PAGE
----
Tag Archives: behaviour change

By any other name…

Having worked on a couple of projects in Russia, I was interested to see this news item on BBC today.

“Russia classifies beer as alcoholic”

The idea of beer being thought of as “soft” drink got me thinking about the influence the names we give to things influence our behaviour. It reminded me of my first day at Grammar School – in fact the first few minutes!

Our form master introduced himself to us and then gave us some of the basic rules and spelt out the expected behaviour standards. He went on to say …

“You are now at the Grammar School and you are here to learn.
We don’t have a playground, we have a school yard,
we don’t have playtime, we have morning and afternoon break …”

It set the scene and we were left in no doubt that we had to “put away childish things”! I don’t know what effect it had on our creativity but it sure pointed us in the direction of study.

Do the names you give to things in your business have a positive or negative effect on the way you behave?

Could you change people’s attitudes to issues such as performance management, appraisal and staff engagement if you called them something else?

What would could you call them and how would it help?

You can have too much of a good thing – apparently!

If you’ve ever tried to change attitudes and behaviours, you will know that it is crucial to be consistent with your message. Whatever you do, make sure that all of your words and actions reinforce the change you want and never, ever do or say anything which undermines it.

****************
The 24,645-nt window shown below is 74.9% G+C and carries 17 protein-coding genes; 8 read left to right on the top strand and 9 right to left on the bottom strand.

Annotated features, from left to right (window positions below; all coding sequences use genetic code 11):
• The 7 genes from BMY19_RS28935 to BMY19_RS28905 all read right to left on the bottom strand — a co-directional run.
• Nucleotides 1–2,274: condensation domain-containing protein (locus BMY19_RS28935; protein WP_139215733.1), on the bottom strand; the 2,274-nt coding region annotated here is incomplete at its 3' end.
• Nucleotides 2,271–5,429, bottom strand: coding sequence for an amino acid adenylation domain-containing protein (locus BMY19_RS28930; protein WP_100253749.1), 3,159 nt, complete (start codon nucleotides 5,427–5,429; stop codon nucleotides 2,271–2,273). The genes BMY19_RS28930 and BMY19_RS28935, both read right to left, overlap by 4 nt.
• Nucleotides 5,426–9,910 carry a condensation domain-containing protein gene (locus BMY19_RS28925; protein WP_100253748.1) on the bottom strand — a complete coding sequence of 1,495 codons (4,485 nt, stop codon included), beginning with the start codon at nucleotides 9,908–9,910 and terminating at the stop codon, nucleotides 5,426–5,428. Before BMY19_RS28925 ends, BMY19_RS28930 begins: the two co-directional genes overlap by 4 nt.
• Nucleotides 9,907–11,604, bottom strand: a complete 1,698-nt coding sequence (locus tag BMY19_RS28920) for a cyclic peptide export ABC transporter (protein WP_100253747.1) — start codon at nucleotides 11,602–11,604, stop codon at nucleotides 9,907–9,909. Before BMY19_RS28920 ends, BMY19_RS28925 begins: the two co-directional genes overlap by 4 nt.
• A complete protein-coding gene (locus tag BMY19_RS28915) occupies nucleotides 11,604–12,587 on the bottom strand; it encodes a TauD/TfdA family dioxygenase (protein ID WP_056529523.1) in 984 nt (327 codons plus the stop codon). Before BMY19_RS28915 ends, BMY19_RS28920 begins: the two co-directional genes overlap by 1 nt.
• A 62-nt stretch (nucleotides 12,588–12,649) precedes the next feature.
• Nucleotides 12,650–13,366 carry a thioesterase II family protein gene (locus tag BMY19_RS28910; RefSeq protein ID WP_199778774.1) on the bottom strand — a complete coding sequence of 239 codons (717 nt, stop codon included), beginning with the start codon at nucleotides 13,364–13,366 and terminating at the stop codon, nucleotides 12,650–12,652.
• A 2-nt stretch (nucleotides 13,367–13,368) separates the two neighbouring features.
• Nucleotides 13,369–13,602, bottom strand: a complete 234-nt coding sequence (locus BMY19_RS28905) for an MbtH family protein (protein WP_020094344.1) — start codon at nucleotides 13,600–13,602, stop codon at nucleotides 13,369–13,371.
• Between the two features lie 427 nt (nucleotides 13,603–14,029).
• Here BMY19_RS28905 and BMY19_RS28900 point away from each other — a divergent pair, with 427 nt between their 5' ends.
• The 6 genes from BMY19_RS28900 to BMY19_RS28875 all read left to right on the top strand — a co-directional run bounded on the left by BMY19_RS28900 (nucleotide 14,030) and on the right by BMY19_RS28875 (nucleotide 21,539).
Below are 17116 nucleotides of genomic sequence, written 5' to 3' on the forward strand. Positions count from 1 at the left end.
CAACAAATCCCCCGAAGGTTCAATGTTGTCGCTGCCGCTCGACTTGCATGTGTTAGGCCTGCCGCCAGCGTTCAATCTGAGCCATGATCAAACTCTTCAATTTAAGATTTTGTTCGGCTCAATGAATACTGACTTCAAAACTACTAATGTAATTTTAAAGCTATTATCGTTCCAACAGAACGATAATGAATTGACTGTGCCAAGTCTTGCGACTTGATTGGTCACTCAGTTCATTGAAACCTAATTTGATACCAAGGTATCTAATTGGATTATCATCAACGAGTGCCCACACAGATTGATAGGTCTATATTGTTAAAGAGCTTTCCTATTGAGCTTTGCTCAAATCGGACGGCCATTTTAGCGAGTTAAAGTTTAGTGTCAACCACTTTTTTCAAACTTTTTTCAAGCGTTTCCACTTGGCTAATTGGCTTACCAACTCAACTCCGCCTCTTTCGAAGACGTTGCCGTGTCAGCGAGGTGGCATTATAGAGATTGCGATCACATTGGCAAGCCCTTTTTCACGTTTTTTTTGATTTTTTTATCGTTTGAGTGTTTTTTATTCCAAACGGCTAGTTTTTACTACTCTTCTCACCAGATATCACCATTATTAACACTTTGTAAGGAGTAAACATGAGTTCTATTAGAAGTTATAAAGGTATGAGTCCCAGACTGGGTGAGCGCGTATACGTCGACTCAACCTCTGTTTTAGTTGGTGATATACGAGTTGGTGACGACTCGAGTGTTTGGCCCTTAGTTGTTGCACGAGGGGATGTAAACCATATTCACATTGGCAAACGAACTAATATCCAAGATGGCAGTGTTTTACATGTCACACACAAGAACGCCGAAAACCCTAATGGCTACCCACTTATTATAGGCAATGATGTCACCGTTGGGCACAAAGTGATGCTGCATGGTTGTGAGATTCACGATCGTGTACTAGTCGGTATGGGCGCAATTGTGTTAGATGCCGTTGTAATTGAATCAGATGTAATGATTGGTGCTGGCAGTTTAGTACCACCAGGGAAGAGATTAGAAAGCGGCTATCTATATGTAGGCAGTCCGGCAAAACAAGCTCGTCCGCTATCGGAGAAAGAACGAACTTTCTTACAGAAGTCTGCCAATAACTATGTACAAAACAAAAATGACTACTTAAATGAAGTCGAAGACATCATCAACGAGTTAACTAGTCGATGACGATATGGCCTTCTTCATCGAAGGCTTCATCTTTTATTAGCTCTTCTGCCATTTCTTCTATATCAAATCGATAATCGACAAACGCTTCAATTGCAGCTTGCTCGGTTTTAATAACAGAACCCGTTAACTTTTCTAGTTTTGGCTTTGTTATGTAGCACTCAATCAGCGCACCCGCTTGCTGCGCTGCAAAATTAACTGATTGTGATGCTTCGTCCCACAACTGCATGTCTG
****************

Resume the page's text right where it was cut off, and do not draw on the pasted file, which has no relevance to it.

I know it seems like walking a tightrope at times – hard to do and easy to fall.

Remember that actions speak louder than words! Especially if the actions don’t match the words – people are very sensitive to that.

This is even more critical for senior people because their position amplifies their every word and action.

If it comes across as:

“do as I say… not do as I do!” – you’ve lost.

You have to lead by example

You would think it was obvious but it seems not.

One of the biggest behavioural change processes at the moment is the ongoing attempt to encourage the British people to recycle more – the UK government and local authorities all claim it is a high priority. And so it ought to be – we lag well behind most of  our european neighbours.

But I worry about the mixed messages they send.

What do you think of this?

Where I live, we have a complicated but comprehensive recycling system – it uses colour coded wheely bins [we have 4]  and different combinations  are collected weekly on a cycle which is difficult to fathom! Sometimes it seems like a large scale version of the 1980s “Mastermind” code breaking game.

Last week we had to put out our Green [compostible], brown [paper and card] and blue [bottles and cans] bins at the kerbside, not before 19:00 the night before but by 07:00 at the latest on the day of collection. They were collected at three separate times during the day by what seemed to be the same team in the same vehicles!

One of my neighbours had so much card and paper to recycle that the lid on his wheely bin wouldn’t quite close. His reward for being such a good recycler was that his bin wasn’t emptied! So now what does he do?

So the message seems to be:

“please recycle but don’t recycle too much.”

  • Do you think this approach will encourage the desired behaviour?
  • Do you think they are making it easy for people to change their habits?
  • Have you ever done anything which undermined the change you wanted?
  • Or know of anyone who has?

I’d like to hear your examples – perhaps we can all learn from them!